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Thursday, December 12, 2013

The Destruction of the Karluk One site

Karluk River mouth in 1957 with old canneries on the spit.  The Church is on hill to the right.  The Karluk One site is on opposite side of river just above the docked fishing boats.  At this time the river flowed in front of the site.  After the  storm in 1978 the river broke a new channel through the middle of the spit.  Image courtesy of the Alutiiq Museum - Christiansen Collection.
Lately at work I have been helping put together a book about the excavation of the Karluk One Site.  This was the excavation that first brought me to Alaska as a bright-eyed-20-year-old way back in 1985.  The site had incredible preservation and we found stuff like wooden masks and dolls, spruce root baskets and ulu knifes with wood handles - things you do not ordinarily find in archaeological sites.  We found everything from the floorboards and posts of the house to the grass matting the inhabitants put on the floors. Needless to say, it was a very important site.  Sadly, the site no longer exists.  All that remains of the site is photographs and descriptions, memories, and the artifacts and documentation in the collections at the Alutiiq Museum.

For the last few days I have been documenting what happened to the site.  I looked at old photos and created the crude figure below showing how the river cut through and demolished the site during the 1990s.  I have heard through the archaeological 'grapevine' that some archaeologists believe that the large excavation itself contributed to the erosion and demise of the site.  As you can see in the photos below, the site did not erode away because of wave action from the ocean along the front of the site.  It was wiped out by the river changing course and migrating through the site.  It was destroyed by a force of nature and not the hand of man.  In fact the location of the main area of excavation did not erode into the river until 1996 when the site had already been mostly destroyed.  The site eroded from the tip south and not from the side facing the ocean. 

In 1978 a winter storm breached the spit in front of the site, and created a new river channel to the sea.  After the breach there was no longer a spit to provide protection between the lagoon and the sea, and the site and the shoreline all around the Karluk Lagoon experienced severe erosion. The front of Karluk One eroded a couple meters back at this time.  But after the beach stabilized and created a berm in front of the site this erosion largely ceased.  What destroyed the site was that the river tried to find its old channel and in doing so migrated through the site and destroyed it.  The same process has probably occurred a few times in the past couple of thousand years.  In fact I wonder if the old pond behind the site in 1983 was an old river channel from the last time this happened.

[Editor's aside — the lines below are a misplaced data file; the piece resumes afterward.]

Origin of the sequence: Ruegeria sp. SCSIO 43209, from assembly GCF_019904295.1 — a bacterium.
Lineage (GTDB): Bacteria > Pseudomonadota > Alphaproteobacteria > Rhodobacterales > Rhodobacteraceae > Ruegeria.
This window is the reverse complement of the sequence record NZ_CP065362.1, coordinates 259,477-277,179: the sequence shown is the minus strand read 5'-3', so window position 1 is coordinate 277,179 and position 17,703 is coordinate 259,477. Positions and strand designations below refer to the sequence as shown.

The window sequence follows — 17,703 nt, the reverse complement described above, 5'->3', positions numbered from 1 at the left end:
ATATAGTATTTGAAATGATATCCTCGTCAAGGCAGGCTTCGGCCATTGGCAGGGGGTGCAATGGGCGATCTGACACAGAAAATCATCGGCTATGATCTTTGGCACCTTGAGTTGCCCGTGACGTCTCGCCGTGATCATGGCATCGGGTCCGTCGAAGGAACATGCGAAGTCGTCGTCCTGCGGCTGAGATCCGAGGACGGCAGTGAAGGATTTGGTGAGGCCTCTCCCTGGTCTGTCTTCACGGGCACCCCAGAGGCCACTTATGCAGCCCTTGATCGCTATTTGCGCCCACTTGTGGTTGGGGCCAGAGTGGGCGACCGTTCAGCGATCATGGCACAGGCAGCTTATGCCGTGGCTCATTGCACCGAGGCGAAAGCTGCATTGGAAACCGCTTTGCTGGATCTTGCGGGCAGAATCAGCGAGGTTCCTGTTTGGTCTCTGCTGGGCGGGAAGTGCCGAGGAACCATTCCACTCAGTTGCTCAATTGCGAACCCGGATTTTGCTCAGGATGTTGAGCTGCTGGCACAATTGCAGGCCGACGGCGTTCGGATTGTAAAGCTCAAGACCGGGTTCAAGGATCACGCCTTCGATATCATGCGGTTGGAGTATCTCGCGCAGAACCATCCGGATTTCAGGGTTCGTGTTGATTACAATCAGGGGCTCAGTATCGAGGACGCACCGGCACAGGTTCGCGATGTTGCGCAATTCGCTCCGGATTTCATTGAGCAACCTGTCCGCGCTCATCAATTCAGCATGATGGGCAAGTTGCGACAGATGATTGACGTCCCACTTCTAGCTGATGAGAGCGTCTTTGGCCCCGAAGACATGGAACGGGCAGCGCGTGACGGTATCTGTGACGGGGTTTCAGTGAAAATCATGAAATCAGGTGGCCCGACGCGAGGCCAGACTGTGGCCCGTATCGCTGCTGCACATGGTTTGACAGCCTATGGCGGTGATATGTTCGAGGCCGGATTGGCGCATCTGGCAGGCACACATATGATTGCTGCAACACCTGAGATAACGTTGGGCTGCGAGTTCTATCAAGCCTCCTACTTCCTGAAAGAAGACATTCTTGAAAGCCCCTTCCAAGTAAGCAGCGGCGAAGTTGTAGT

The photos below document how the river destroyed the site between 1983 and 2008 - a sad story for your enlightenment. Patrick

Crude map of site showing rate of destruction.  The map is based on a base map made of the site with a transit in 1983.  The green represent the site.  The red lines represent the river bank at various moments in time while the black lines on the site represent the eroding face of the site.  The small graph squares are equal to a meter (the site is around 140 meters long).  The church is in the lower left corner.

The site in the early 1950s (left) and in 1983 (right).  A comparison shows that relatively little had eroded prior to 1983 - one or two meters along the front (left side) and maybe 10 to 20 meters off of the tip (far end). Images courtesy of the Alutiiq Museum.

An aerial view of the site in 1983 - note the bulldozer in the middle of the site.  This is the same bulldozer going over the edge in the photo of the site from 1995. Image courtesy of the Alutiiq Museum - Karluk One Collection


The site in 1995 - note bulldozer going over the edge and how close the river is to the edge of the site.

Poor quality aerial of the site in 1996.  This is the year that the river channel started to cut into the site.   The pieces of concrete along the site's erosion face is where the main excavations took place between 1983 and 1987.

View of the site in 1998. Very little of the site remains.

Another view of the site in 1998 from the hillside above the site.  Note that  the river  channel is REALLY cutting into the site now.

View of the site from 2001 - the site is now completely gone and the river is starting to cut into the hillside behind where the site was located.

Another view from 2001

2008 - all that remains is the church on the hill and the river continues to cut deeply into the hill. Image courtesy of the Alutiiq Museum.




1 comment:

Molly Odell said...

That is really cool to see. I guess I didn't realize how much of the old (modern) village was washed away too. And how much the erosion has cut into the hill below the church - that's a big eroding face!